At the end of the day, you have a point. Something is wrong with you, but you’re going about it in the wrong way and the thing that is trying to find what’s wrong is the very thing that is wrong.

This witch hunt is fueled by shame and the fear of shame.

There are some of us who are blessed enough to not worry about what others think of us. To be honest, much like everything else in life it’s a pro and a con. It’s good to naturally be authentic, but when you have harmful ideas and hurtful biases, being authentic means pain for others. It may also come with stubbornness and resistance to change.

But then there are some of us who genuinely care what others think of us, of the world, of that guy over there, of what you’re eating, etc. We want to gauge the emotions of others because that will show us the optimal way to live.

Again, there is a pro and a con to this. The pro is that such folks are more adaptable to social climates and can feel the needs of others. However, the con is that if people condemn you, you will condemn yourself. They condemn you by shaming you.

If you are the type to take cues from your environment, when people make you think that something you do, think, believe or like is bad, you take that shame and pierce yourself with it. Then you walk around with that wound and are likely to condemn others because that is what you learnt to do.

You are afraid of shame and yet you judge and condemn others too. Maybe not to their face, but you look at what someone is doing and have something negative to say in the same vein as a caregiver or peer did to you.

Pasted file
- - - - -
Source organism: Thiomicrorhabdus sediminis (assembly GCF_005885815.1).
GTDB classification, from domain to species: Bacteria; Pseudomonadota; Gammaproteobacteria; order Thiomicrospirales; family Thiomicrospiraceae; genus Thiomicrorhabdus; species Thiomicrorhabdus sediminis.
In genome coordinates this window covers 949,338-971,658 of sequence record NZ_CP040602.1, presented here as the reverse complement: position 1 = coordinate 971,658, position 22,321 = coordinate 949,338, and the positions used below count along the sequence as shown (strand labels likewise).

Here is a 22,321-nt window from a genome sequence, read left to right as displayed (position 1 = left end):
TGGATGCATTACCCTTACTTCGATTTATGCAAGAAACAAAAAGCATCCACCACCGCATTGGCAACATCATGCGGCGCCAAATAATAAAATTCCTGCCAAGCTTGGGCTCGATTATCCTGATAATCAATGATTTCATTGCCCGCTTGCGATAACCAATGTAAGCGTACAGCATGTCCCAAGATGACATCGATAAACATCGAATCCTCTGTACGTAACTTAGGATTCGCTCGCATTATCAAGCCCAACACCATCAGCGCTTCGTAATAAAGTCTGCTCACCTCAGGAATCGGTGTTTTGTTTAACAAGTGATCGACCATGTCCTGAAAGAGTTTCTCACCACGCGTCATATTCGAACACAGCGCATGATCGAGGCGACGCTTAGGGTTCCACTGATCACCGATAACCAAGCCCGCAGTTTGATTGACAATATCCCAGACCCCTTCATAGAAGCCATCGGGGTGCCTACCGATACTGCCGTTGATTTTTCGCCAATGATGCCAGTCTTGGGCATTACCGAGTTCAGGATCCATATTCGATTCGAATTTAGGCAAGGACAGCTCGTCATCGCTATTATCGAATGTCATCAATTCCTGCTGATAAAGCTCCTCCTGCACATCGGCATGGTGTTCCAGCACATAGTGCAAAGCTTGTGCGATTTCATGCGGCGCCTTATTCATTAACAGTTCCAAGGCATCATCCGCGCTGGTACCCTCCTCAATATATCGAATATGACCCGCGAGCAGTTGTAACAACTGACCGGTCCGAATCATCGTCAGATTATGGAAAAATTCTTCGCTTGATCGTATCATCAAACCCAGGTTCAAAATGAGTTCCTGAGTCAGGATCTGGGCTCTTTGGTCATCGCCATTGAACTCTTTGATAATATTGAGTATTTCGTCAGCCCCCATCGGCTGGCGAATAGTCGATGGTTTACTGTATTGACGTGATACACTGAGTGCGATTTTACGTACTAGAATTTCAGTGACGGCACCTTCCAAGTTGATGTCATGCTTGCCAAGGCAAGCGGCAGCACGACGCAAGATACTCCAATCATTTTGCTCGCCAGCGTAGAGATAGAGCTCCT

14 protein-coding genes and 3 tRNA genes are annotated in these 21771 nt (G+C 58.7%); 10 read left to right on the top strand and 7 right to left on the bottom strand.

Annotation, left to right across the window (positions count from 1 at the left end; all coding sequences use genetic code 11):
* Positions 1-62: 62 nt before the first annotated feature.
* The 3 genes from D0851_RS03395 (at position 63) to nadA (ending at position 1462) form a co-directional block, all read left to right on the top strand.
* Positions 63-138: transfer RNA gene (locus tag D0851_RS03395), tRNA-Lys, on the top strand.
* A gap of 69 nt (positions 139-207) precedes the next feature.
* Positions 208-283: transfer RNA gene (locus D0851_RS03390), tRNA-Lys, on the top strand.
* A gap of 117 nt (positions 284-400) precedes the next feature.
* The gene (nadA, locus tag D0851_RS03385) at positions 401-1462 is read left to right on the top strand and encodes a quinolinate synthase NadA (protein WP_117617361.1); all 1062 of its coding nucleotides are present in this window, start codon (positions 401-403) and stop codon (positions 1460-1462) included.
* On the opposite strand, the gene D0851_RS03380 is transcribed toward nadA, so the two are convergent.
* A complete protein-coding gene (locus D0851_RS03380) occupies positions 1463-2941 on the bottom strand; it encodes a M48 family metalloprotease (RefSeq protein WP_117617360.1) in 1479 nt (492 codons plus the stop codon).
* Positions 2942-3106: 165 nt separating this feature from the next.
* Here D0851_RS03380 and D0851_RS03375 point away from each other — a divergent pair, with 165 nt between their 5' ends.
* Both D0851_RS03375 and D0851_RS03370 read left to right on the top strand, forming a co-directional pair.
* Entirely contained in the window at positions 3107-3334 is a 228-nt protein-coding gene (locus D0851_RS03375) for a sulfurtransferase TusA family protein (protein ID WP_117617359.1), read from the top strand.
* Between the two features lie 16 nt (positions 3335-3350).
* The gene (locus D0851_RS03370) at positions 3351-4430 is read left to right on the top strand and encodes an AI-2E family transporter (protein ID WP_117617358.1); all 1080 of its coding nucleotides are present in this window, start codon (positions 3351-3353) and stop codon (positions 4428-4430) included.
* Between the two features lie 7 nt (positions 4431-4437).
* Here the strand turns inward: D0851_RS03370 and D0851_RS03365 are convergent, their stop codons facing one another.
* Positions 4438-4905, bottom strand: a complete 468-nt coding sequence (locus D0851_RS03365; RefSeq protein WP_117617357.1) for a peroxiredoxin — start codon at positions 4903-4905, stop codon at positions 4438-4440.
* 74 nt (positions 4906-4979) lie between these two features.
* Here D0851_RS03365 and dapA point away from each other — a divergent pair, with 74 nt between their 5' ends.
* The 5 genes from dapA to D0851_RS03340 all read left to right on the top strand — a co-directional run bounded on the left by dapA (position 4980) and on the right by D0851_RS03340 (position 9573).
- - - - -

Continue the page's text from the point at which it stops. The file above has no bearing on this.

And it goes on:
So who would you be if you let go of the belief that something is wrong with you? Well, you’d be free and more at ease with yourself. You wouldn’t have that perpetual itch within that you’re a flawed person just waiting to be exposed.

As Max Ehrmann wrote in his poem, Desiderata, “Beyond a wholesome discipline, be gentle with yourself. You are a child of the universe no less than the trees and the stars; you have a right to be here.”

Remember that you are a product of your environment. That means that you were born to support and help to propel the human race. People will look at your particular talents and may judge you for it. They might even be jealous. But if you refuse to be yourself, you deprive the world of the ability to move forward.

It may be easier to play it safe and conform but you may ultimately regret it when you are on your death bed. Many wish they had the courage and conviction to stand for what they believed in rather than being another cog in the machine of ego domination.

Say what you want to say. Do what you want to do. But listen to others too. You know the voice of contempt. Even if what it says is true, it’s too triggering to listen to. Listen to the kind voice of suggestion and wisdom. It’s a sharp contrast to the one of condemnation.

Finally, if you feel brave enough to do it, decide and declare right now that you are perfectly fine the way you are.

And if you still see certain traits you’d like to develop, feel free to do so.

Former Edu. Psychologist | Current Writer | Constant Learner | “By your stumbling the world is perfected.”